By: Suzell Wray
Kingston, Jamaica- Students enrolled at the Northern Caribbean University’s (NCU) Eastern Regional Kingston Campus (EJRC) have expressed their concern with the university’s decision to offer classes mostly online for the upcoming academic year.
During a virtual meeting on the university’s aeorion system on Sunday, July 26, 2020, students explained that they’re already foreseeing challenges with working online as well as looming financial difficulties.
President of the EJRC Behavioural Sciences Club, Sherene Carty said some students are without internet access which will prove difficult if classes are online. She also explained that most students will not have a laboratory requirement for their courses, which is a prerequisite issued by NCU for students to attend school physically.
“Most of the students here are social work majors and we sometimes have internet difficulties. I had the impression that we would at least be able to use the labs under strict social distancing or even a rotating system,” she explained.
United Student Movement (USM) President, Kavion Allen in response, assured them provisions will be made for students to access the school’s resources on all campuses, a move that would require altering the campus’s opening hours to students.
Allen also informed the over 20 participants at the meeting, that USM along with the Jamaica Union of Tertiary Students (JUTS) have made efforts to partner with the government to enable students to access online services at a reduced cost.
“We had a meeting in March with the Minister of State in the Ministry of Education, Youth and Information and the Minister of Science and we pressured the government to have conversations with Digicel and Flow to make the online portal for every university student a zero-rated cost.”
Allen shared that he has submitted the university’s aeorion link and he was informed that once a student has data while utilizing the link they will be able to roam without incurring the usual charges.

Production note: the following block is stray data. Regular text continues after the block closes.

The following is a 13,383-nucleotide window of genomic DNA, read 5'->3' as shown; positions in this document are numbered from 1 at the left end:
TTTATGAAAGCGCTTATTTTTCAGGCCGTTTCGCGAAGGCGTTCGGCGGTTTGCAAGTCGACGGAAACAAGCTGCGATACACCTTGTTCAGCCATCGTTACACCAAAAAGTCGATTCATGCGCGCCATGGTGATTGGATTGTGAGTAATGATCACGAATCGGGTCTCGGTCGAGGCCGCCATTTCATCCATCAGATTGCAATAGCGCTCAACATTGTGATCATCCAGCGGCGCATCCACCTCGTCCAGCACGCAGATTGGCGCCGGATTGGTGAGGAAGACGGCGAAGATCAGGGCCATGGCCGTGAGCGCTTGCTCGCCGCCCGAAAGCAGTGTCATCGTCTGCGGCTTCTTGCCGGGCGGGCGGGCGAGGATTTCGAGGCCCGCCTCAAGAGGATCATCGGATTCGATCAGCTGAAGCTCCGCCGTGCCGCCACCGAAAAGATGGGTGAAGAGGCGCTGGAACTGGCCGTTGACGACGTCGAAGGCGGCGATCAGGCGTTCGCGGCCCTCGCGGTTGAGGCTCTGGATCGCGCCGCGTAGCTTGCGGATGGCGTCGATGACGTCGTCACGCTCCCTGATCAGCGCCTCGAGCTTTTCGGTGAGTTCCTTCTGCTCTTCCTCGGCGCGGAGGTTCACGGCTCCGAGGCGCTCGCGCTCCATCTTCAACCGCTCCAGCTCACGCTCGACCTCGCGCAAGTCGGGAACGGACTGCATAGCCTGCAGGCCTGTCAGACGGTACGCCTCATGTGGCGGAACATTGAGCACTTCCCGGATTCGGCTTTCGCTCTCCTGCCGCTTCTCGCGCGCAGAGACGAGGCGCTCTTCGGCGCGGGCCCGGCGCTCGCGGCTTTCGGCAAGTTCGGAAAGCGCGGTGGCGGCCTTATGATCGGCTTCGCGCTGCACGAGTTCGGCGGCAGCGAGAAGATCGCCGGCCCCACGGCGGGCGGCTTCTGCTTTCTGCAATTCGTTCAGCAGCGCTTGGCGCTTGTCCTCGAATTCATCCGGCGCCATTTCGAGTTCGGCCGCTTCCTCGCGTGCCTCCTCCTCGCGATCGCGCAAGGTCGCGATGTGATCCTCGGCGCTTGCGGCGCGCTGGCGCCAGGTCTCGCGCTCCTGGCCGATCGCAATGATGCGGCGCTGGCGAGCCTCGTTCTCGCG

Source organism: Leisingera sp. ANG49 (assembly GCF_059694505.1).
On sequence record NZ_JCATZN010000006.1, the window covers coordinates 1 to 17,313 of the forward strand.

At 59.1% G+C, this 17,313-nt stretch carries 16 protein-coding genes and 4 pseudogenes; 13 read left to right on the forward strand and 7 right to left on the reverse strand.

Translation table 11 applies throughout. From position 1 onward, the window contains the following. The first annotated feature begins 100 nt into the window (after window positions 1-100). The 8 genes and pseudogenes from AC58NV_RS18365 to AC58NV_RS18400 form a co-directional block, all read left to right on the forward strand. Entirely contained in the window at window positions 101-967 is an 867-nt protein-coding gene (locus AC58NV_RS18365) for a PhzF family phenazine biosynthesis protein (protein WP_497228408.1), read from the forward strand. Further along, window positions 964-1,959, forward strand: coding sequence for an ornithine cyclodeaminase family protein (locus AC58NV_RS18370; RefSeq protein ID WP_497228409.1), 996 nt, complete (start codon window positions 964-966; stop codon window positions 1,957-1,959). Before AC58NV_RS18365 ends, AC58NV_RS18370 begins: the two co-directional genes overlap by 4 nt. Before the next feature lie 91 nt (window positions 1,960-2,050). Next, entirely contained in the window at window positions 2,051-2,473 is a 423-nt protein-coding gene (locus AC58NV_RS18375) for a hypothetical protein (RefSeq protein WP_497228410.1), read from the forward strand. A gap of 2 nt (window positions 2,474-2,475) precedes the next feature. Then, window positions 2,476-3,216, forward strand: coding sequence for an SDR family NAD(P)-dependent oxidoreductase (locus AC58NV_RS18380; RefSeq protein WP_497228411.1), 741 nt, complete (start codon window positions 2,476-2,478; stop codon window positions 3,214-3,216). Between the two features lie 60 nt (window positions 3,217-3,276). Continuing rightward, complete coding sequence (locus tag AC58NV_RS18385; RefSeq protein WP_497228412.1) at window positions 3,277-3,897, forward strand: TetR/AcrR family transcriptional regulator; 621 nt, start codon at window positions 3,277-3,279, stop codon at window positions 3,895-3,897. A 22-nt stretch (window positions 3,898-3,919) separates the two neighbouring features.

Meanwhile, Acting Assistant Director of the Campus, Tanya Cousins informed students that they will not be affected by the fees that would’ve remained for those on the main campus since general fees are not a requirement for the regional campuses.
“On the regional campus, you aren’t charged general fees. You’d notice that your tuition has always said tuition and a Jam copy, modular fee. So, our fees have not been affected in any way.”
She added that if a student from any of the regional campuses happens to sit a course from the main campus the fee is removed just the same. Students who expressed their need for financial assistance were encouraged to apply for scholarships and grants being offered by NCU.
In a news release issued earlier this month, the seventh-day Adventist institution announced that
students will be taught remotely or fully online for the 2020/2021 academic year.
It added, however, that face-to-face sessions will be held for students engaged in laboratory work or practicums, noting that students without access to computers and internet service will be allowed on campus.
The Kingston-based extension campus enrolls approximately 120 students in the day school and 400 students in the evening or modular sessions not including nurses. Also present at the meeting was USM’s Executive Vice-President of EJRC, Shenese Austin.